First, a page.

The truth about Florida Minimum Required Auto Insurance
A white paper from Florida's Insurance Source®, Ace Underwriting Group.
Plantation, FL updated 01/06/2020
For over 30 years, the Ace Underwriting Group has been writing Auto insurance for clients in all parts of Florida from Pensacola to Key West. Every day, we receive requests to write Florida Minimum Required Auto Insurance. Here's the truth behind what we sell, and why we sell it...
Understanding the Florida Laws that apply to Auto Insurance requires specialized training in the law, and in insurance. The professionals at Ace Underwriting Group have received this training so they can better serve your needs. Under the Florida Law, there are two key statutes that govern what can be sold as minimum coverage. Florida Statute 727.7275 requires a minimum amount of coverage that every insurance company must offer to clients. This amount consists of $10,000 in Personal Injury Protection (PIP) coverage with a maximum deductible of $1,000 and $10,000 of Property Damage (PD) coverage with no deductible. No insurance company can produce an Auto Insurance policy in Florida with less coverage. Because this statute is written to require compliance by all insurance companies writing business in Florida. You can't find a policy to offer less coverage because the insurance industry has been limited under this statute from providing less. PIP/PD policies are available from a host of carriers and at a variety of rates and coverage forms. Each with its benefits and shortcomings. As agents, we sort through these different forms and policies to find the ones that provide the best protection at the lowest cost. Unfortunately, this isn't the last word on Florida Minimum Required Auto Insurance coverage. PIP/PD meets the requirements that the State of Florida mandates for insurance company compliance, but the State of Florida has another requirement on the books, one that only applies to the owner of the vehicle, not their insurance company.
Florida Statute 324.021 known as the Florida Financial Responsibility (FR) Law requires the owner of a motor vehicle to have, in force at the time of an accident, Bodily Injury (BI) coverage for $10,000 for injuries caused to any one person and a minimum of $20,000 for injuries caused to multiple persons in any one accident. The FR law does NOT require insurance companies to provide this coverage to the policy owner, unless requested to do so by the owner of the vehicle. To operate a vehicle in Florida without BI coverage, is a violation of the FR law should you have an accident. Since the FR law applies to the owner of the vehicle and NOT to the insurance companies providing Auto Insurance in Florida, it is possible to purchase Auto Insurance without BI coverage. To do so, puts the owner of the vehicle (and the driver if not the owner) at risk of violating the FR law, if an accident occurs. This seems to be a contradiction to the minimum requirements of FSS 727.7275 as the two laws do conflict with each other. But to understand the reasons for these different sets of rules, you have to examine the legislative intent of the two laws.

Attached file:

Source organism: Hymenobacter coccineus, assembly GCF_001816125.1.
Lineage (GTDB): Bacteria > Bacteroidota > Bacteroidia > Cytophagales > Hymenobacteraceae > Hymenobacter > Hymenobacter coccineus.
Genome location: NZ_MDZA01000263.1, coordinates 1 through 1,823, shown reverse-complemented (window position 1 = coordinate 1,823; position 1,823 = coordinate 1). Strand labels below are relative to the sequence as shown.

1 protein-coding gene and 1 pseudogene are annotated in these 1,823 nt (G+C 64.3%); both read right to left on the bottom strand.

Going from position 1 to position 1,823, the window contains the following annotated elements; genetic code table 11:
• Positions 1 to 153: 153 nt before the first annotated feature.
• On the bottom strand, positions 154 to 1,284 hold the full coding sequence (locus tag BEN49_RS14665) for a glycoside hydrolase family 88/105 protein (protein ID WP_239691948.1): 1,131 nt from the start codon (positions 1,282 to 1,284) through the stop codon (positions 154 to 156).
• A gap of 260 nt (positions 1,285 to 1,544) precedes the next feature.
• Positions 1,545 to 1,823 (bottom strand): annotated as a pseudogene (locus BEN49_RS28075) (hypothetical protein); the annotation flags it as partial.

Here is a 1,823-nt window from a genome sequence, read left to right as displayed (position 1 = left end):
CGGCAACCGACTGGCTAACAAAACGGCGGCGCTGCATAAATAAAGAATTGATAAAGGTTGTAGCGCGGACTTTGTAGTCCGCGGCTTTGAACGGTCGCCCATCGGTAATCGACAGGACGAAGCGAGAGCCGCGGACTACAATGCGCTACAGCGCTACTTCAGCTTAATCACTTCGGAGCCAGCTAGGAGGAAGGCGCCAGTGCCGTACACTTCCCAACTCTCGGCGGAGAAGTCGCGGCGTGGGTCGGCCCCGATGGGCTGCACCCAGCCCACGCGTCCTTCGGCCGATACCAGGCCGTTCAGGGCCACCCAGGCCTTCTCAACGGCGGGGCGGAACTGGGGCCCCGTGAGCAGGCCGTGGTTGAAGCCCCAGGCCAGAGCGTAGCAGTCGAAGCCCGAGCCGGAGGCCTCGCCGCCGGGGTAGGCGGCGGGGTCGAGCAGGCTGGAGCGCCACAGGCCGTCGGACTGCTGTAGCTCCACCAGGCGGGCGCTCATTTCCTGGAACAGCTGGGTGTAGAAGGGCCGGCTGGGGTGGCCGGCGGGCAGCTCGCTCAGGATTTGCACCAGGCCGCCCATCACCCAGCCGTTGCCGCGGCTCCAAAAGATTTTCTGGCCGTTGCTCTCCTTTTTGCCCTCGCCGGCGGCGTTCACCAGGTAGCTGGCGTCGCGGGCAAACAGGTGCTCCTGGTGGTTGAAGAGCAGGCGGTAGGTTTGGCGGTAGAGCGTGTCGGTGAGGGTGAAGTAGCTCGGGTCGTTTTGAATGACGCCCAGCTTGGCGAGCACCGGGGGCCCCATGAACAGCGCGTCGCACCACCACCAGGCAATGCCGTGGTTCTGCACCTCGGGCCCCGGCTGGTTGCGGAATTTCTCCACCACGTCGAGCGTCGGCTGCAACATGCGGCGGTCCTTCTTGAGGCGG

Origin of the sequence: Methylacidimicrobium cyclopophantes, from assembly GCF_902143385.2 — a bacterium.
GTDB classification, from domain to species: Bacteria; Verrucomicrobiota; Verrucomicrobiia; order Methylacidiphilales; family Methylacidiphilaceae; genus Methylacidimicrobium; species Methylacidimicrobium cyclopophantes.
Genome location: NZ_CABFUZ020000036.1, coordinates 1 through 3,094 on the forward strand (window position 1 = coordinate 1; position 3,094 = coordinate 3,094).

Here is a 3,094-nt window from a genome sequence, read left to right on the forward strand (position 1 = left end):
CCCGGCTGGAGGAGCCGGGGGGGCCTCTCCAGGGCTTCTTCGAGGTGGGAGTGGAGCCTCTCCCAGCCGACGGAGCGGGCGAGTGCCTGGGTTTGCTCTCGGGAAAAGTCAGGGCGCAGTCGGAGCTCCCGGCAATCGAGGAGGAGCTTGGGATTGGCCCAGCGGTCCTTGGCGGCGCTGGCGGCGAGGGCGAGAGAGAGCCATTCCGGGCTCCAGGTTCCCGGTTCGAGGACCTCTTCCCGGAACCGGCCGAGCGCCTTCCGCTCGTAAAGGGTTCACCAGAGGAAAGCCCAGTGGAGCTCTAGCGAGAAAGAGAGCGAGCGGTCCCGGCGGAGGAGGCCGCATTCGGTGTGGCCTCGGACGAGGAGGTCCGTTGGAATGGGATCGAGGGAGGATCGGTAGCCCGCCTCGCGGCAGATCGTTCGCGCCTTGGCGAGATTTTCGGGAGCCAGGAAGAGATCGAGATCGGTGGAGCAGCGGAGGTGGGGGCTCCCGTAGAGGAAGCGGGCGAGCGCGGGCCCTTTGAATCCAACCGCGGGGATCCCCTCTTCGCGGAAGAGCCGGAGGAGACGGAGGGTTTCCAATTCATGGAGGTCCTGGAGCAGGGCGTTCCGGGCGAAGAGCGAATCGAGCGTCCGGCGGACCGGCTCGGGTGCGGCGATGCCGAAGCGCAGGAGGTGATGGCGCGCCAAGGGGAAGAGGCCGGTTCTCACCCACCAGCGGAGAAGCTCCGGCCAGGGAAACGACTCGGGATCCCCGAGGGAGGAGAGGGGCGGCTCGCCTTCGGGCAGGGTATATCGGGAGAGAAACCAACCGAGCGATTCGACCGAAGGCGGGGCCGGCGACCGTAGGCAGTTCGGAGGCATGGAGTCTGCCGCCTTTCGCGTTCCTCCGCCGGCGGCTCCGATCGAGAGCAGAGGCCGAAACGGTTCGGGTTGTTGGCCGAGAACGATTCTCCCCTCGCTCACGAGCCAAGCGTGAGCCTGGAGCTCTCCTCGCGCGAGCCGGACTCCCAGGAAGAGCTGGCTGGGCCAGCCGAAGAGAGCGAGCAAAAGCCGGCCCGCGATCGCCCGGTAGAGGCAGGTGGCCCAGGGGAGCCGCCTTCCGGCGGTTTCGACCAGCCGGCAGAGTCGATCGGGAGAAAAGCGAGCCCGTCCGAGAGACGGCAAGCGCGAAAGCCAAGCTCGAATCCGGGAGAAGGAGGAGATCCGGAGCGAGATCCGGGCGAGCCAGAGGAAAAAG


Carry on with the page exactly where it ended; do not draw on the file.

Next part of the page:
The minimum BI Coverage required under the FR law can actually be rendered through a cash deposit with the Florida Department of Highway Safety and Motor Vehicles (FDHSMV), through a Surety Bond issued on the owner's behalf and held by the FDHSMV or by a Florida Auto insurance policy. Few, if any, people in Florida want to deposit $30,000 in cash with the FDHSMV, nor are there many bonding firms willing to issue such bonds, except to very large corporations that tend to self-insure anyway. This leaves the only two options, BI coverage on an Auto Insurance policy, or the hopes that without carrying BI coverage, the owner will not be subject to an accident, and therefore will not suffer the penalties of non-compliance. Since we are unaware of any crystal balls, clairvoyants or other methods of predicting with certainty that an accident will not occur over any period of time, the Auto insurance policy is the only method readily available to vehicle owners to protect from non-compliance with the FR law in Florida. But, since the ability to post cash or a bond with the FDHSMV is available, the legislature does not require insurance companies to require BI coverage on the Auto Insurance policies they write. Under the Florida Law, as written, it can be safely said that anyone who doesn't post cash or bond of $30,000 with FDHSMV is therefore required to have Auto insurance, at the time of an accident, that includes PIP, PD and BI coverage. This is the legislative intent, and the minimum requirements under both FSS 727.7275 and 324.021 as written.